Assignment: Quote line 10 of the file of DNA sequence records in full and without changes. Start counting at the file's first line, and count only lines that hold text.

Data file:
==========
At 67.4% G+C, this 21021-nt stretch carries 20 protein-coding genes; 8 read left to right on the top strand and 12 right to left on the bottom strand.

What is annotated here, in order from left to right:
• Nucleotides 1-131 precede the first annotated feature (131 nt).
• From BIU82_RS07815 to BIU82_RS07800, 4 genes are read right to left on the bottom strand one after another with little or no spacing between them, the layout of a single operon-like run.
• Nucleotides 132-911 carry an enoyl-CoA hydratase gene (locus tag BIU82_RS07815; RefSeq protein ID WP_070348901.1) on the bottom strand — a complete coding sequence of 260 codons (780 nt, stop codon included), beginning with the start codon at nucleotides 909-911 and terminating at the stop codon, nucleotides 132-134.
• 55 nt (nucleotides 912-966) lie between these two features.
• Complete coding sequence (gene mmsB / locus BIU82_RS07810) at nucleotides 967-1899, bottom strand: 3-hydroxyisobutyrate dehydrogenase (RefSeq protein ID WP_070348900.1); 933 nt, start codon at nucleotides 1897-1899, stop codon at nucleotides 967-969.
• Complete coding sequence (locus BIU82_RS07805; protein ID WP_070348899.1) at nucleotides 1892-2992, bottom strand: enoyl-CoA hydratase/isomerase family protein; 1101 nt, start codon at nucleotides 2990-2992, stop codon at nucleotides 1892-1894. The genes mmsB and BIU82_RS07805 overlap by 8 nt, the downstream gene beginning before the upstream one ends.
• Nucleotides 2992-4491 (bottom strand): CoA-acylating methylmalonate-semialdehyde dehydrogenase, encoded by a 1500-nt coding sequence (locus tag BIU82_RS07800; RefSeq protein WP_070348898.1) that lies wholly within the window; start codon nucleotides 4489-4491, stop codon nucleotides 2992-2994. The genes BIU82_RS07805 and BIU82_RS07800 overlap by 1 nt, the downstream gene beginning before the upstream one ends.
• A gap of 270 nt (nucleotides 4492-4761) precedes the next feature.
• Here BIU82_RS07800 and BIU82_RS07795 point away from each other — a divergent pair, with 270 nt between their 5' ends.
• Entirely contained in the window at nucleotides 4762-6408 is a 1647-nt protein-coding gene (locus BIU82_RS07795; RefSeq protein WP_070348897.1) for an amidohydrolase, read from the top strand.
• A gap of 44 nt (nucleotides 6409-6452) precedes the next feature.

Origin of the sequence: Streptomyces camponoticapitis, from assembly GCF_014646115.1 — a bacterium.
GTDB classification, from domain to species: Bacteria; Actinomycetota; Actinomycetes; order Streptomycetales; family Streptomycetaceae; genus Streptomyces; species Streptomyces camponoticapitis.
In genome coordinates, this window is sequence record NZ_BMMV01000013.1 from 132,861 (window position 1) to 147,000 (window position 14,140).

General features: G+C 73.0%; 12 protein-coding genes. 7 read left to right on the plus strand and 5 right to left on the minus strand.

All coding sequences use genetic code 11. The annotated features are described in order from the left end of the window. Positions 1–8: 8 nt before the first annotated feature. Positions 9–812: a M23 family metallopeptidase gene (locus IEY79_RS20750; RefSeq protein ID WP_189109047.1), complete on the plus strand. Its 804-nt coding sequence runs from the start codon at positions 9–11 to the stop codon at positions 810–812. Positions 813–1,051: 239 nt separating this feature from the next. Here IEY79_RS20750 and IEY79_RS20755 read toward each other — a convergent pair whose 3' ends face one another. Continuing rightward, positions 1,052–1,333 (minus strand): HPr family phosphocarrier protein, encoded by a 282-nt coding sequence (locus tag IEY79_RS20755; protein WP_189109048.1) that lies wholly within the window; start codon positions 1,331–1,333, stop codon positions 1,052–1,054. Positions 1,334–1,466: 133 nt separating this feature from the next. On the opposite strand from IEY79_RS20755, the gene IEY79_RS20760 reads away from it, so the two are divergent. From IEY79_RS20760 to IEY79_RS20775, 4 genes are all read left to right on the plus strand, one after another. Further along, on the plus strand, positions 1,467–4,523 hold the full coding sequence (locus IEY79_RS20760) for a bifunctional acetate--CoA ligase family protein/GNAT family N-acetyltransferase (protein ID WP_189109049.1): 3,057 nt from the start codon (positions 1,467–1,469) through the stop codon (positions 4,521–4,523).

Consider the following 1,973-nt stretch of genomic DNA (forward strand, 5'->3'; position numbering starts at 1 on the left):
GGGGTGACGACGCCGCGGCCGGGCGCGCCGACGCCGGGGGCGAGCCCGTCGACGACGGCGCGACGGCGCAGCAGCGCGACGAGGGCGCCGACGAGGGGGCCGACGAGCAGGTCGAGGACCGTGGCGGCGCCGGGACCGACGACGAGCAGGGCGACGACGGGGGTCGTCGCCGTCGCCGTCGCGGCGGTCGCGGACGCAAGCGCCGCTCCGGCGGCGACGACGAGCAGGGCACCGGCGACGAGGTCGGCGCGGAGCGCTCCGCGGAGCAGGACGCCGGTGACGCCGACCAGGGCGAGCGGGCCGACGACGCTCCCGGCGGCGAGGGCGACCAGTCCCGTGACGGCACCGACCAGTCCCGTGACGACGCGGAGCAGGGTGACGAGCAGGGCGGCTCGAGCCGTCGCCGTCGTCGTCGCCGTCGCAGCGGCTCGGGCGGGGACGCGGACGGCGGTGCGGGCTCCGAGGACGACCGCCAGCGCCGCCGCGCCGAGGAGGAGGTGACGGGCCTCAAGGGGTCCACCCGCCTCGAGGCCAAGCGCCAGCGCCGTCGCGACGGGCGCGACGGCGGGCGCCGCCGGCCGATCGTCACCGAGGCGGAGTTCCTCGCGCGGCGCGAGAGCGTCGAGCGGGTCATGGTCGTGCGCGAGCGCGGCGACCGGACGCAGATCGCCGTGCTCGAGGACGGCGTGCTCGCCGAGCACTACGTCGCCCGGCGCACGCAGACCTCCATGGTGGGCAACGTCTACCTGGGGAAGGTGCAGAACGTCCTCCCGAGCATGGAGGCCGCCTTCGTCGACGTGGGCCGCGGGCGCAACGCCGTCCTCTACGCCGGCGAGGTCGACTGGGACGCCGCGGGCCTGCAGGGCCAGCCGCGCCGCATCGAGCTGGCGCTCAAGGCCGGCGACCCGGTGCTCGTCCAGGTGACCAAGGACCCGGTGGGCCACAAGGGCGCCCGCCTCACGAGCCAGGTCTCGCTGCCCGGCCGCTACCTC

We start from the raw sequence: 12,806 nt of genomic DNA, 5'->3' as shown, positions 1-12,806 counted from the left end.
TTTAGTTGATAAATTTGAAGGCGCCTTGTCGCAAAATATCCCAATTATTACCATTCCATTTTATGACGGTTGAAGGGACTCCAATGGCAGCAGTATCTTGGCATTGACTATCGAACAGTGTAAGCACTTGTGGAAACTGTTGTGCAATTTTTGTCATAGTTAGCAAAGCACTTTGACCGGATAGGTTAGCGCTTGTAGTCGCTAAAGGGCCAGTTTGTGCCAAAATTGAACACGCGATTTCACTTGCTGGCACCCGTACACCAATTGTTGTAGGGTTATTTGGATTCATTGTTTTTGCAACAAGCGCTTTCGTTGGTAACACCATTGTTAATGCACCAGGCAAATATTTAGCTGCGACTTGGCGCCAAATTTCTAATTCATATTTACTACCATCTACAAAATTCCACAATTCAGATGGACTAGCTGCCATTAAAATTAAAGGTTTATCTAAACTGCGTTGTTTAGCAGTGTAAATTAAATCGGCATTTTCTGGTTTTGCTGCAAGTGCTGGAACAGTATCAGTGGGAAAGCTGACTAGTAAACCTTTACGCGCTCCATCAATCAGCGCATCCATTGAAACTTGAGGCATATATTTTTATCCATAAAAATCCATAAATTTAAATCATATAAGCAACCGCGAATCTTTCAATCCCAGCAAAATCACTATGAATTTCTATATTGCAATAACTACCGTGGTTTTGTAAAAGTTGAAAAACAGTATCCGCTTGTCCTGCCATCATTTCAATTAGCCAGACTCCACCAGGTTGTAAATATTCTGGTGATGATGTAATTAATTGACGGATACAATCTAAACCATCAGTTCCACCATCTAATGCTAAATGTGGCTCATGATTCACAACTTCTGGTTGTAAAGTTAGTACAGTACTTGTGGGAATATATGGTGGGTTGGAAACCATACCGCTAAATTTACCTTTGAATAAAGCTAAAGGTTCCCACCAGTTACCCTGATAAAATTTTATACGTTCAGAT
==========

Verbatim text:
• A gap of 270 nt (nucleotides 4492-4761) precedes the next feature.